Law professor Jessica Silbey will discuss the history of law in American film on Wednesday at a Law Library of Congress event. Here, she looks at the pitfalls of crime shows, names her favorite legal drama, and explains how the depiction of law in film has changed over the past 125 years.
More than 10,000 people are expected to protest outside the Republic National Convention in Cleveland this week. Tensions are running high, particularly because of the recent spate of terrorist attacks […]
Private prisons are a particularly hot topic these days, the setting of the Netflix dramedy Orange is the New Black and the subject of a recent 35,000-word Mother Jones exposé. Here, Natasha Frost, associate professor in Northeastern’s School of Criminology and Criminal Justice, explains how for-profit prisons are changing the criminal justice system.
A new study from a team of Brazilian scientists has found that a drug-resistant bacterium has been growing off two city beaches bordering Guanabara Bay, where Olympic sailors will compete next month. We asked Daniel Faber, professor of sociology and director of Northeastern’s Environmental Justice Research Collaborative, to discuss the social, political, and scientific implications of the findings.
Social media has become a go-to platform for people to express their opinions on the hot topics of the day. But in many cases, people are sharing those thoughts with those who have similar opinions. Here, assistant professor Brooke Foucault Welles explains how this trend correlates to offline debates.
The Supreme Court on Monday ruled that a pair of Texas’ abortion restrictions were unconstitutional. Here, law professor Aziza Ahmed explains what this landmark decision means for abortion rights moving forward.
In a win for affirmative action advocates, the Supreme Court on Thursday rejected a challenge to a program at the University of Texas that considers race as a limited factor in admissions decisions. Dan Urman, assistant teaching professor and director of the Doctorate in Law and Policy program, examines the court’s decision and what it means for affirmative action.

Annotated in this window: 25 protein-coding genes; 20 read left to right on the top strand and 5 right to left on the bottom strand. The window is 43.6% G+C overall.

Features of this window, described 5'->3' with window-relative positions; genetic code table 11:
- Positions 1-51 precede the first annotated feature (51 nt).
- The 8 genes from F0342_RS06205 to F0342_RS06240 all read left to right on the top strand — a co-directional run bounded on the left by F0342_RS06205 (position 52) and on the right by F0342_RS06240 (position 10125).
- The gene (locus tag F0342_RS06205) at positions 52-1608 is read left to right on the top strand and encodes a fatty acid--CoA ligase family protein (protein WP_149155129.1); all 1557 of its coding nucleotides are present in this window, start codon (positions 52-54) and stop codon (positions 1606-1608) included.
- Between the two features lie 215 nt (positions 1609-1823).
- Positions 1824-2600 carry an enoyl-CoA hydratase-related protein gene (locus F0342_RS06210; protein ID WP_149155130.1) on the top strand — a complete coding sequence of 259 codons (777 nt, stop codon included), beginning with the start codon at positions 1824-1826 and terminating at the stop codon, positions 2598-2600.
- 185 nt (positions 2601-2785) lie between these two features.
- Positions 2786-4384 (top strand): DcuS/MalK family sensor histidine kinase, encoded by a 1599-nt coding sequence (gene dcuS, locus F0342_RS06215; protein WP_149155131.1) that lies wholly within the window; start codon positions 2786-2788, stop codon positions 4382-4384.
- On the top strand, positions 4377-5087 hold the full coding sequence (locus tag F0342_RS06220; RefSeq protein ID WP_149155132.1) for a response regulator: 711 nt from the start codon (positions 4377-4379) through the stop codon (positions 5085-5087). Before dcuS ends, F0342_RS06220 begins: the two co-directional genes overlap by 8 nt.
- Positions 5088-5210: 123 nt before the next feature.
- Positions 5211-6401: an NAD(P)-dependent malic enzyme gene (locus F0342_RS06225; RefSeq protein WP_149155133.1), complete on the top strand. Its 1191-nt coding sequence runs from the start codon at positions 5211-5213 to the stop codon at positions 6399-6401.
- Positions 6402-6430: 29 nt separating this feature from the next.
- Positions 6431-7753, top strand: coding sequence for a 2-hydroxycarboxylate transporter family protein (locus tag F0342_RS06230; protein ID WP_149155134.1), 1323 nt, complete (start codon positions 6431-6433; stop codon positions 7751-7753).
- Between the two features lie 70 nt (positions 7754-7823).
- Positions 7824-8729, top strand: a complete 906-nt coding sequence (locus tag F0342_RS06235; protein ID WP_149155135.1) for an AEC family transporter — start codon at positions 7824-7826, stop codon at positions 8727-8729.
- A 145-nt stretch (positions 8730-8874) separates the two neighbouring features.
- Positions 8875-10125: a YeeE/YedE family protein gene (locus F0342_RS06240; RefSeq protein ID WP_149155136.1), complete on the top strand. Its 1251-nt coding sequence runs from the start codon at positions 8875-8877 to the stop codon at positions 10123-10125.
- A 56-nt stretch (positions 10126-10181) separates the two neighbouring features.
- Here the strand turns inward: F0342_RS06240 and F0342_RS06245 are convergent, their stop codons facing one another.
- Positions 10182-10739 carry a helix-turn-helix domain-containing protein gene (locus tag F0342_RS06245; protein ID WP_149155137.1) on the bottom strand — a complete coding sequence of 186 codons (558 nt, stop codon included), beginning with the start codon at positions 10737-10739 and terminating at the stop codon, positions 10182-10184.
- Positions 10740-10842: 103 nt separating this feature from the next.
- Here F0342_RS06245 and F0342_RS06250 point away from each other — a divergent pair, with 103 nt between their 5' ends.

Philadelphia recently became the first major U.S. city to pass a soft drink tax, and a new report from Beverage Marketing Corp. found that bottled water will soon surpass soda as the nation’s most popular beverage. Here, Janice Maras, research manager in the Department of Health Sciences, who specializes in dietary data analysis, explains how a soda tax might affect dietary habits and what kind of long-term impact the declining popularity of soft drinks will have on the nation’s obesity epidemic.
Trump’s recent move to revoke the press credentials for The Washington Post will backfire on the presumptive Republican presidential nominee, says Jonathan Kaufmann, director of Northeastern’s School of Journalism. “Banning the Post from his rallies can only hurt Trump,” he explains. “Reporters are resourceful and they will get the news.”
Was the massacre at a gay nightclub in Orlando on Sunday morning a hate crime or an act of terrorism? Both, according to Gordana Rabrenovic, director of Northeastern’s Brudnick Center on Violence and Conflict, who characterized the attack as a “mass shooting that singled out a particular group of people.”
“I have never been as concerned with the world as I am today,” says Northeastern professor Denise Garcia, who is taking a group of students to the 11th International Security Forum in Geneva this week. Here, she discusses the conference, the United States’ stockpile of nuclear weapons, and the biggest security threats facing the world today.
The Massachusetts’ Supreme Judicial Court ruled recently, after hearing arguments from a Northeastern School of Law alumna, that the commonwealth must specifically adhere to mandates that call for significant emission reductions by 2020, a ruling that Northeastern environmental law expert Lee Breckendridge says is influential and demonstrates the role courts can play in addressing climate change.